New Bolton Center Welcomes Board-Certified Neurologist
Amy Johnson, DVM joins team as assistant professor of large animal internal medicine and neurology
There are only three veterinarians in the world who are board-certified in both large animal medicine and neurology. Amy Johnson, DVM is one, and was recently appointed to the faculty of New Bolton Center as assistant professor in large animal internal medicine and neurology.
As a neurologist, Dr. Johnson focuses on diseases affecting the nervous system such as wobbler syndrome, equine herpes, West Nile virus, rabies, botulism, equine protozoal myeloencephalitis (EPM) and other neurologic diseases to which horses as well as camelids and food animals are susceptible.
“Neurology,” said Dr. Johnson, “is a fascinating and often misunderstood discipline that intrigues me. Horses, in particular, may develop a wide variety of neurologic diseases, and their welfare as well as the safety of their handlers and riders often depends on accurate diagnosis and appropriate treatment.”
A horse that has seizures or severe incoordination, for example, can pose a real life-threatening danger for a rider or handler.
Dr. Johnson's particular interests include improving the ability to diagnose the neurologic diseases to which horses are susceptible so that more effective treatment can be instituted. EPM, one of the most dreaded equine neurologic diseases, is also one of the most common types of case she sees. Accurate EPM diagnosis is an active area of research for Dr. Johnson, and she continues to fine-tune treatment and rehabilitation protocols with the hopes of improving recovery rate.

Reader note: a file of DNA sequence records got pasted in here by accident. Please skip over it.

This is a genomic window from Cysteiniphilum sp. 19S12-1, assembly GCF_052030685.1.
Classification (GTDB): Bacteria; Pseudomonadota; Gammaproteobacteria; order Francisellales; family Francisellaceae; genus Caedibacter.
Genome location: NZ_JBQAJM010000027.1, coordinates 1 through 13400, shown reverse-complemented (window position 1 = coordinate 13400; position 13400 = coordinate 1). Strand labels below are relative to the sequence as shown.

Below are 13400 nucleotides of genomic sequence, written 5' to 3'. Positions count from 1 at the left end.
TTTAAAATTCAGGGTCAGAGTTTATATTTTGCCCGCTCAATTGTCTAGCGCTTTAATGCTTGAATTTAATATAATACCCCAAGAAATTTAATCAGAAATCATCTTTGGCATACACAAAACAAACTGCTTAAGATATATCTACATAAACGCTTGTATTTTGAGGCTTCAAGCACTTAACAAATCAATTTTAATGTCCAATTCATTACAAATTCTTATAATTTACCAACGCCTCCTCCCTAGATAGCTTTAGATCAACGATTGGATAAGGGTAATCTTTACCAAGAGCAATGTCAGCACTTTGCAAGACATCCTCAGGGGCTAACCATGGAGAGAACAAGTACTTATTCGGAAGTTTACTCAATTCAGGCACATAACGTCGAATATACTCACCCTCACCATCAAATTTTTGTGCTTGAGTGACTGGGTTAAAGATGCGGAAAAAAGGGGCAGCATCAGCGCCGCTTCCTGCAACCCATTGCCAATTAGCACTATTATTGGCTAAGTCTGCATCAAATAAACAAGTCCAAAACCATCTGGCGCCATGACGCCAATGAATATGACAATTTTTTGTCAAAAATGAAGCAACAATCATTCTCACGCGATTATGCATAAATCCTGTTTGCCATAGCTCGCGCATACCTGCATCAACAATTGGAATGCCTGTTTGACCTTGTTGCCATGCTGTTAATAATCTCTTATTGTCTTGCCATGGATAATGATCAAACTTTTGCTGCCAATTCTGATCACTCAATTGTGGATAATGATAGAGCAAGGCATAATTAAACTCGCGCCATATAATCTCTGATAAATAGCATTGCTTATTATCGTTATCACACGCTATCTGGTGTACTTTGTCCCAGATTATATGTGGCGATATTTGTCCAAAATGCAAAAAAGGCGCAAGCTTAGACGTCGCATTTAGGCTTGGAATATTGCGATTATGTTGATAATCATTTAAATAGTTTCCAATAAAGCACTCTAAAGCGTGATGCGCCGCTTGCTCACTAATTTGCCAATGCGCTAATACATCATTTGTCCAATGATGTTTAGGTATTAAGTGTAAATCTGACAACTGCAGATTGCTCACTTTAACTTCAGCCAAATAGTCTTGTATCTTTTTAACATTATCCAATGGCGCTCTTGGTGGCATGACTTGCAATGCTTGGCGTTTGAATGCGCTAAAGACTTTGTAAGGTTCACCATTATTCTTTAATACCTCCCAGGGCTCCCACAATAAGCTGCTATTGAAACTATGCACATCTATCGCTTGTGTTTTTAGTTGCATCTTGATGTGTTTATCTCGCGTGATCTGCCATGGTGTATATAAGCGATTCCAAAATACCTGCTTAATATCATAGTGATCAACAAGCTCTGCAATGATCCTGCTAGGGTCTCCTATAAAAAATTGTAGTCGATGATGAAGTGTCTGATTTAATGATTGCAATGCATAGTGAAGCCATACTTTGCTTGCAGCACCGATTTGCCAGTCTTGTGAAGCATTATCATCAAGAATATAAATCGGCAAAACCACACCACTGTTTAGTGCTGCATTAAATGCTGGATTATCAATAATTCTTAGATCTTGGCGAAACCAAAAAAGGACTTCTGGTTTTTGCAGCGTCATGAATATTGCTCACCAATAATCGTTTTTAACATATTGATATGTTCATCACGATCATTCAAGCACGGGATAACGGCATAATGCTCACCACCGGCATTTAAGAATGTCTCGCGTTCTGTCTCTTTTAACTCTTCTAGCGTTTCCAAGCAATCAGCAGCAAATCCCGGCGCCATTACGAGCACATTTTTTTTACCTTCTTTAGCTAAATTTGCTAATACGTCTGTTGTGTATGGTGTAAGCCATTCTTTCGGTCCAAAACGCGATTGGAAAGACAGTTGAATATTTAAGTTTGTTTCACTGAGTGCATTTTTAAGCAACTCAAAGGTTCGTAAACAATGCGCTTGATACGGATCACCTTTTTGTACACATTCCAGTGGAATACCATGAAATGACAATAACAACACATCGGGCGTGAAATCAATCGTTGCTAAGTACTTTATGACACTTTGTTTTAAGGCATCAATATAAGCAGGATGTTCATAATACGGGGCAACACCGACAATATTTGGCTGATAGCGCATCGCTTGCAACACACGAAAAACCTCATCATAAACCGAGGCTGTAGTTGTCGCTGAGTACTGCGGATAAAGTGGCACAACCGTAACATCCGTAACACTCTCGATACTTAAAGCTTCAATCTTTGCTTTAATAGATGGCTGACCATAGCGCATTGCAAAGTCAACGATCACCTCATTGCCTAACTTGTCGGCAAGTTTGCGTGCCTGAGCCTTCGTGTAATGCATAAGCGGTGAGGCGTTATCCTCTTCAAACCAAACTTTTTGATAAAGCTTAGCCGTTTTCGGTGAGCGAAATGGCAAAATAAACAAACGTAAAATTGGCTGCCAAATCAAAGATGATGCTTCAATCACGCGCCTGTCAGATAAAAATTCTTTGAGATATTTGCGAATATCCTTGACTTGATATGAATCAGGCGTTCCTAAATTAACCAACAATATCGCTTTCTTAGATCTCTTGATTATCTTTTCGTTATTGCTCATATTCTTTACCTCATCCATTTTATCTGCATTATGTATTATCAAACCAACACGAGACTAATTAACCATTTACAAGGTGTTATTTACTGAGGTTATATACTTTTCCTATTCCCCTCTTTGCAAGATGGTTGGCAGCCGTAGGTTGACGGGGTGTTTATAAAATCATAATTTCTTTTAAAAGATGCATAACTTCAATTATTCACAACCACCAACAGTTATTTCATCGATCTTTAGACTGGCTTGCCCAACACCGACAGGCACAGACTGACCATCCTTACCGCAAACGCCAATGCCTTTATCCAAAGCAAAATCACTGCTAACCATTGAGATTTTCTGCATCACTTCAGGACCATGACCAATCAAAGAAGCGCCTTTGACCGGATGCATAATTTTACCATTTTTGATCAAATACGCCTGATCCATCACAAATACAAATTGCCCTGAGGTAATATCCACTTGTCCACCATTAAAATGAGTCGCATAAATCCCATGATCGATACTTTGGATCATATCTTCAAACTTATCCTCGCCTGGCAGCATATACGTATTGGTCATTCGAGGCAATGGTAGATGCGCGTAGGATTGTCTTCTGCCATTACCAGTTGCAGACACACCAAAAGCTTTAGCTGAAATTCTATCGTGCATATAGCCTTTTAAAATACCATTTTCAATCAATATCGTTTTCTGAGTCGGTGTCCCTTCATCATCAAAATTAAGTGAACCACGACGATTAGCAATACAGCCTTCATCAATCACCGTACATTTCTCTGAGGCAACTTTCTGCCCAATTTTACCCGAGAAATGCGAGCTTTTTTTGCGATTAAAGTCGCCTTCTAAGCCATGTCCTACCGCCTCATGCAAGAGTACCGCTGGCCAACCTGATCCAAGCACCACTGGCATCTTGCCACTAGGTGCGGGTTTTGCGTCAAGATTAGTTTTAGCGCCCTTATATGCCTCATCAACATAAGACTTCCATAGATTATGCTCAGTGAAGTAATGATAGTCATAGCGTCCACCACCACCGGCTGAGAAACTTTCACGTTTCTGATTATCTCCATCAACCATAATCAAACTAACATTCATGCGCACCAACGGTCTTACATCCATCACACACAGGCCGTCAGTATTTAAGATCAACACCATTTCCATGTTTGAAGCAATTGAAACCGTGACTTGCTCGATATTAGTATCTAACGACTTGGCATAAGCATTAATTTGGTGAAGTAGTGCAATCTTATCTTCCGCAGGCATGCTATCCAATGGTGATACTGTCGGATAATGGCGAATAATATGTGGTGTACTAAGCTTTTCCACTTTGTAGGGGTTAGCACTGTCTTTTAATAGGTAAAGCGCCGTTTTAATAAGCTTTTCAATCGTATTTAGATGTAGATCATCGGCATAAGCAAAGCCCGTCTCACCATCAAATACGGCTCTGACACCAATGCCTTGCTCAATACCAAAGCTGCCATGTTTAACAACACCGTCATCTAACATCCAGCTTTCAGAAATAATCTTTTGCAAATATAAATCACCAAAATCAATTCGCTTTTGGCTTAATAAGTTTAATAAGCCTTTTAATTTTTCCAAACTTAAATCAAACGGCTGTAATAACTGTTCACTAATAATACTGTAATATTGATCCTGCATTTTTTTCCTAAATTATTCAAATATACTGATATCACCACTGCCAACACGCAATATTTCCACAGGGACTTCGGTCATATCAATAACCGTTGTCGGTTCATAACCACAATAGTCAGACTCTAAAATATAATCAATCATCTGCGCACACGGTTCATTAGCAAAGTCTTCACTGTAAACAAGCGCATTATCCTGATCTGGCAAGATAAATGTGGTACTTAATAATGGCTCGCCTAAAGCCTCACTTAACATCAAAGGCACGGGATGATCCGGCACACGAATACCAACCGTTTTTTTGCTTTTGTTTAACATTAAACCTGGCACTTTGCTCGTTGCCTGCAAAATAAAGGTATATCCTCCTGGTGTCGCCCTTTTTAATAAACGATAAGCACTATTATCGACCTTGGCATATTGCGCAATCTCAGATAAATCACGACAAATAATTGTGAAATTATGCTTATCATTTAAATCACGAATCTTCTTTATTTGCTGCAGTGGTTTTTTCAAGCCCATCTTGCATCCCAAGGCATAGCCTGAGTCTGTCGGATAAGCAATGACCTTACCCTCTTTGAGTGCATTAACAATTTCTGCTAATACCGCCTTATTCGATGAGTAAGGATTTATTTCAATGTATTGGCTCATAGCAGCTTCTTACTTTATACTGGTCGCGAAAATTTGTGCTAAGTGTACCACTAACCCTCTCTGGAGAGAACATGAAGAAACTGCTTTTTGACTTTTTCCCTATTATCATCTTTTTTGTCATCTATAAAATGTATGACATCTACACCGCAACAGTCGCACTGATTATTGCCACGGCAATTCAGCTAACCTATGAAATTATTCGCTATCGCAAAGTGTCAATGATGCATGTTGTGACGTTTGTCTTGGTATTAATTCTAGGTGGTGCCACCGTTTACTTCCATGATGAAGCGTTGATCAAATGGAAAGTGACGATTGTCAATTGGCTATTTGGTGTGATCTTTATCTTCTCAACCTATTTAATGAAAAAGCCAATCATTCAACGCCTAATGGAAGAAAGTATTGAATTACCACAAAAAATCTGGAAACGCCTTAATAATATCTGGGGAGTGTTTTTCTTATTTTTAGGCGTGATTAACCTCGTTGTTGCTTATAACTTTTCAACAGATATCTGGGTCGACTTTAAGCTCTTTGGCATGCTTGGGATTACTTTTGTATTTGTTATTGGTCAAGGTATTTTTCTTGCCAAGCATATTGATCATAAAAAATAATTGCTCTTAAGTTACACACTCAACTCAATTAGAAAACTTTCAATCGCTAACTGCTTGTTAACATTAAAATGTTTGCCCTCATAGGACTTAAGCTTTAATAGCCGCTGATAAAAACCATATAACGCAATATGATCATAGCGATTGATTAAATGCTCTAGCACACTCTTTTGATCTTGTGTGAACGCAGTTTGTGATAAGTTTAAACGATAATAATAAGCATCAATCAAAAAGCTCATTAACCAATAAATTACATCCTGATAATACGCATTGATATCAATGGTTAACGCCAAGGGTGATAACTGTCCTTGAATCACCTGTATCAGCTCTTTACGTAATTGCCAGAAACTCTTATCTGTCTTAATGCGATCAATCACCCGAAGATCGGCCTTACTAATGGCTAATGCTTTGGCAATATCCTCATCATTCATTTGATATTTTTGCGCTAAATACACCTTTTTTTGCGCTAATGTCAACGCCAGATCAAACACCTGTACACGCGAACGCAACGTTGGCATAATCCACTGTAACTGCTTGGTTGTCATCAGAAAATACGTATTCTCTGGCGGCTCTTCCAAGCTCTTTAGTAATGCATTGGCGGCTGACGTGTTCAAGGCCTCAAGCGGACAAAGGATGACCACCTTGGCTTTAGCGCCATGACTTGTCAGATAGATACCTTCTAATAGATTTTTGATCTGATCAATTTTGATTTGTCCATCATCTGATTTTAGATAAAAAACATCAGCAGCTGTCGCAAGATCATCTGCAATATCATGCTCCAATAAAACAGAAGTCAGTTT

Botulism diagnosis is another active area of research for Dr. Johnson.
"New Bolton Center admits and treats more horses with botulism than almost any other clinic in the country due to the organism's presence in the soil of this region," explained Dr. Johnson.
Botulism, a devastating disease in horses usually caused by ingestion of botulinum toxin, can make horses unable to eat, drink, walk and stand. When untreated, it frequently causes death due to respiratory paralysis, but prompt treatment and excellent supportive care, such as that available at New Bolton Center, often leads to complete recovery.
"Adult horses with botulism can be some of the hardest yet most inspiring cases,” said Dr. Johnson. “Treatment may take weeks of intensive care and involve significant personnel. For example, it can take four to six people to successfully roll or sling a horse that cannot stand. But it is so rewarding when the horse again regains the ability to stand on its own and eat."
Dr. Johnson has been a clinician and lecturer at New Bolton Center since 2007. It was during this time that she also completed a non-traditional residency program in neurology.
Says Dr. Johnson, who volunteered at New Bolton Center as a high school student, “Penn Vet was a perfect fit for me as they have a well established small animal neurology program that provided me with specialized training and support, and New Bolton Center has a tremendous caseload as well as exceptional resources in terms of both equipment and personnel.”
Dr. Johnson received her veterinary degree from Cornell University, where she also completed a large animal internal medicine residency.
According to Ray Sweeney, VMD, chief of the section of medicine at New Bolton Center, Dr. Johnson’s unique expertise in both large animal internal medicine and neurology makes her a tremendous resource for Penn Vet patients, clients, students, and referring veterinarians.
“In addition to her talent with equine patients,” said Dr. Sweeney, “Dr. Johnson is skilled in the management of camelids, cattle and small ruminants.”
Gary Althouse, DVM, PhD and chair of clinical studies at New Bolton Center, characterizes Dr. Johnson as a seasoned academic clinician and teacher.
“As both an internist and neurologist, her expertise will be unparalleled nationally, and will be a unique asset at NBC,” said Dr. Althouse.